Spring is March 20th, 50 days away (but who’s counting?). Planting isn’t on the chore list yet, but prepping the garden for spring planting is. Here are your February garden chores. Let’s start with vegetable gardens.

1. Vegetable Gardens

First, when to plant. Get these dates on your calendar:

Next, prep your beds now. Begin by getting a soil test to determine what your soil needs nutritionally.

Our SC locations serve as drop-off locales for your soil samples.

Add amendments to your garden, as suggested by the soil test. Amendments can be confusing, so ask staff to help determine your garden’s product needs. We carry several that will improve soil quality. Here’s a link to a few of our favorite products. Daddy Pete’s and Espoma Organic Garden Products

Start with these cool-season veggies:

  • Broccoli, cabbage, and cauliflower plants can be started indoors now. Please read here about starting seeds inside.
  • Plant English peas, onions, Irish potatoes, radishes, rutabagas, spinach, kale, turnips, and carrots outdoors in February. Look for cool-season veggies to start arriving in stores soon.

2. Fertilize and Pre-Emergents

  • You can fertilize trees, shrubs, and emerging bulbs in February or March. Use  Holly Tone or Plant Tone depending on the plants (acid-loving plants receive Holly Tone, neutral plants receive Plant Tone).
  • Start spreading pre-emergents in mid-February in your garden beds to get ahead of seasonal weeds.

3. Lawn Care

4. Pruning: 

  • Pruning is a primary focus for your February garden chores. For more information on when and how to prune: Pruning Calendar
  • Prune fruit trees, bushes, and vines.
  • Prune dormant deciduous shade trees and evergreens.
  • Prune summer-blooming shrubs such as ‘Limelight’ hydrangeas (Hydrangea paniculata), crape myrtles, butterfly bush, and Rose of Sharon. Do not prune Hydrangea macrophylla 
  • Do not prune spring-blooming shrubs such as rhododendrons, azaleas, lilacs, and climbing roses until after blooming.

Pro-tip: You will not kill a plant by pruning it—or you’d have to try very hard to do so—but it is possible to remove the blooms for this year, as many plants bloom on old wood (last season’s growth). Look up your shrubs (the internet has tons of information) on your blooming shrubs and trees before pruning to ensure you’re pruning it at the right time and not cutting off this season’s blooms. This can get all kinds of confusing, so if you find yourself shaking your head, don’t prune a flowering shrub until immediately after it blooms. Just lump them all into the same category. It will be fine.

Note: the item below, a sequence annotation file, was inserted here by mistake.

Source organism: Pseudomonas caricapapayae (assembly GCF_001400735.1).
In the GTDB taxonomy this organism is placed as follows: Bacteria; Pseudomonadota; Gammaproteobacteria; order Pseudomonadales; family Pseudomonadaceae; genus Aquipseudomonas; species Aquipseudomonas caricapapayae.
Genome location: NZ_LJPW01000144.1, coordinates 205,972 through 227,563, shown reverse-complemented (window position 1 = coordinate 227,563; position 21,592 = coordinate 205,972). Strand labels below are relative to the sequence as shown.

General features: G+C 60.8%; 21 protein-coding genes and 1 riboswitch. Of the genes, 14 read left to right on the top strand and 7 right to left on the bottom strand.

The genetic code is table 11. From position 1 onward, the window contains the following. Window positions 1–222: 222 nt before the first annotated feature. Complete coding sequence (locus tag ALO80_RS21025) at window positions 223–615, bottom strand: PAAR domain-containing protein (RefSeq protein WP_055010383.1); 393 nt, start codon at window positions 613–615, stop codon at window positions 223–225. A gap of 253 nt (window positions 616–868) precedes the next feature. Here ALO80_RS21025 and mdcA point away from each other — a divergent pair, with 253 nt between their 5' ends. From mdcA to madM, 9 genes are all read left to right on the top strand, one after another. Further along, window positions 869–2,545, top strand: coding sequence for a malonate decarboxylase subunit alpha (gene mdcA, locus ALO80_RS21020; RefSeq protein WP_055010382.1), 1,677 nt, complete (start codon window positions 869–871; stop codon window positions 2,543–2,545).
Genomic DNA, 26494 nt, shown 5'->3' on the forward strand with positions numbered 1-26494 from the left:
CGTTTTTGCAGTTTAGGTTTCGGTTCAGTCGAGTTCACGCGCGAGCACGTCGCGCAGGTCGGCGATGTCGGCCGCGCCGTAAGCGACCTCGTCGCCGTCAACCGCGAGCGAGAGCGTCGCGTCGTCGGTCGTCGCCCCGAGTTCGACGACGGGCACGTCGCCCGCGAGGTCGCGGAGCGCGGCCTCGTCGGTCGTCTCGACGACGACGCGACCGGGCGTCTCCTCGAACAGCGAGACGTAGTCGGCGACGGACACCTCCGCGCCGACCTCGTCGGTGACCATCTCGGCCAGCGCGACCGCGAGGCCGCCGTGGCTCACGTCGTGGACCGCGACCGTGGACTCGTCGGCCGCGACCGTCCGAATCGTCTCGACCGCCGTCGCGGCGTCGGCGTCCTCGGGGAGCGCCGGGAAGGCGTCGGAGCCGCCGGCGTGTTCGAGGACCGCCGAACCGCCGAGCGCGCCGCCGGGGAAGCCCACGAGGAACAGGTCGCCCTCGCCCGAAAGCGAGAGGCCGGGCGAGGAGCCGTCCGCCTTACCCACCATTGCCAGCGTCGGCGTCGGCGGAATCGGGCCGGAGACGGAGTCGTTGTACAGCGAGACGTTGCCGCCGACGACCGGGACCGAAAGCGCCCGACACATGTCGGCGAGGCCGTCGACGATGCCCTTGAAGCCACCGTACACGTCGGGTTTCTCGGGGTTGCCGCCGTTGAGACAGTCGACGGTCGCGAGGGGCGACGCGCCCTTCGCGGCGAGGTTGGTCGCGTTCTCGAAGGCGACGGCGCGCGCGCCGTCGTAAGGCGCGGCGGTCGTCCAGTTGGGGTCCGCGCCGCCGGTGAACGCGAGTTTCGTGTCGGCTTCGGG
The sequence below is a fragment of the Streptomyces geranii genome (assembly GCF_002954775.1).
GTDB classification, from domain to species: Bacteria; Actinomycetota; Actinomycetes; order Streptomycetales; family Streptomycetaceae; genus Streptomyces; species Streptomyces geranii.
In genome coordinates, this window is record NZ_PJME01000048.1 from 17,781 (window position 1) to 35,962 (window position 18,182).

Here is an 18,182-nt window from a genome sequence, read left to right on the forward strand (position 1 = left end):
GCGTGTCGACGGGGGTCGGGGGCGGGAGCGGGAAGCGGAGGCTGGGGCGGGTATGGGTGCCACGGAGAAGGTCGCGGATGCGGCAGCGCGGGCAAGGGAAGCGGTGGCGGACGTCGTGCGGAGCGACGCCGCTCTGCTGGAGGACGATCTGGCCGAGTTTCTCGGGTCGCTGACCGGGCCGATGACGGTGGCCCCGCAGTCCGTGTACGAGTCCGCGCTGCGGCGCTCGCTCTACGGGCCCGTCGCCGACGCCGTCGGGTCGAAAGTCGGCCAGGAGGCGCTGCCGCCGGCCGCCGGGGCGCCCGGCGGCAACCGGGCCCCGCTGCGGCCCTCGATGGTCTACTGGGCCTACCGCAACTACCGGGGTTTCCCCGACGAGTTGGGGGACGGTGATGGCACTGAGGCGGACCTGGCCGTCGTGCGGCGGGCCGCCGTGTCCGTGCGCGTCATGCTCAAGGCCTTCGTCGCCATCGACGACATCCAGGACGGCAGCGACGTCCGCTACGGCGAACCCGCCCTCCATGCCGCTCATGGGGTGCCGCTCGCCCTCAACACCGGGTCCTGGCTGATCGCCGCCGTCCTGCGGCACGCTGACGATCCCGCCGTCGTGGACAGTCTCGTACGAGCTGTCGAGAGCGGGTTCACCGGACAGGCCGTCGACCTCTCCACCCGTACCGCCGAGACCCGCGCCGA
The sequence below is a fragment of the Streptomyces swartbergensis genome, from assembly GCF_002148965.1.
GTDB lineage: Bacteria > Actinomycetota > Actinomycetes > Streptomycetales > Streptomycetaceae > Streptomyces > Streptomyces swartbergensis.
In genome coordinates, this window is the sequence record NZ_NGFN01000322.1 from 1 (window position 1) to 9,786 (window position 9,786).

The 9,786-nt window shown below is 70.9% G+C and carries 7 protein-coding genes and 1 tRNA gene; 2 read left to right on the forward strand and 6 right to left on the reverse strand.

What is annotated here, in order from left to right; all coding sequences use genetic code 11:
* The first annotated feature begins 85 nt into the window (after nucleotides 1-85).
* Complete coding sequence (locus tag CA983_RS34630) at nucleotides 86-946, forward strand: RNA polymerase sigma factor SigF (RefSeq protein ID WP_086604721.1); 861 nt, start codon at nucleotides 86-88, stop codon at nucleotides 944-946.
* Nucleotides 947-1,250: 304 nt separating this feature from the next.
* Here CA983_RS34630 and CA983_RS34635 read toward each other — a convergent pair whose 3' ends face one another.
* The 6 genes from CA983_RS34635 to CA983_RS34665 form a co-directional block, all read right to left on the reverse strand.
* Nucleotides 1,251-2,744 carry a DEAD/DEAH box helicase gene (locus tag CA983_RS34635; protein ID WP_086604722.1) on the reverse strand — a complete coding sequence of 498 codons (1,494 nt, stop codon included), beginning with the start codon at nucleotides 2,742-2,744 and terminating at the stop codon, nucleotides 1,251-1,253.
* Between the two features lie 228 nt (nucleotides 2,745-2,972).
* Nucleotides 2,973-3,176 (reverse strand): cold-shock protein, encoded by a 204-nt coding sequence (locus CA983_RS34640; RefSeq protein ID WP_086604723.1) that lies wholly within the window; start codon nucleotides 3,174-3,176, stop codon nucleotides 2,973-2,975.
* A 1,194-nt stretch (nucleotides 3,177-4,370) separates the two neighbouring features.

4. Transplanting

Rule of thumb: Spring and early summer blooming perennials transplant in fall. Late summer and fall blooming flowers transplant in spring. Wait until you can see the green leaves emerging before transplanting, and follow these instructions.

5. Mulching

Now is the time to mulch your landscape before perennials are poking up and making it challenging to mulch around—tips on mulching.

6. Start Cleaning Up

  • Rake out mucky leaves.
  • Pick up sticks and twigs.
  • Cut back perennials left from last year,
  • Clear out invasives when the competition is less, and it’s easier to pull and not destroy other wanted plants (think ivy vines, unwanted privet sprouts, bittersweet vines, etc.)

7. Miscellaneous Chores

February Garden Chores BB Barns

  • Cut back last year’s hellebore leaves and plant more now. To learn about hellebores and why you need them, read here.
  • Add primroses to your garden. They bloom in early spring and are great perennials. To learn more about this garden perennial, read here.
  • Clean out bluebird boxes.
  • Wash out bird feeders.
  • Sharpen garden tools. (Look for information in our newsletter regarding tool sharpening.)
  • Do any needed repairs now. Fences, patios, rock walls—those projects that are forgotten the minute we can start planting.

The February Garden Chores list is long, mostly preparation for spring’s return but anticipation is half the fun.

Written by Cinthia Milner, Landscape Consultant and blog writer.

B. B. Barns Garden Center serves  Western North Carolina, upstate South Carolina, and Tennessee.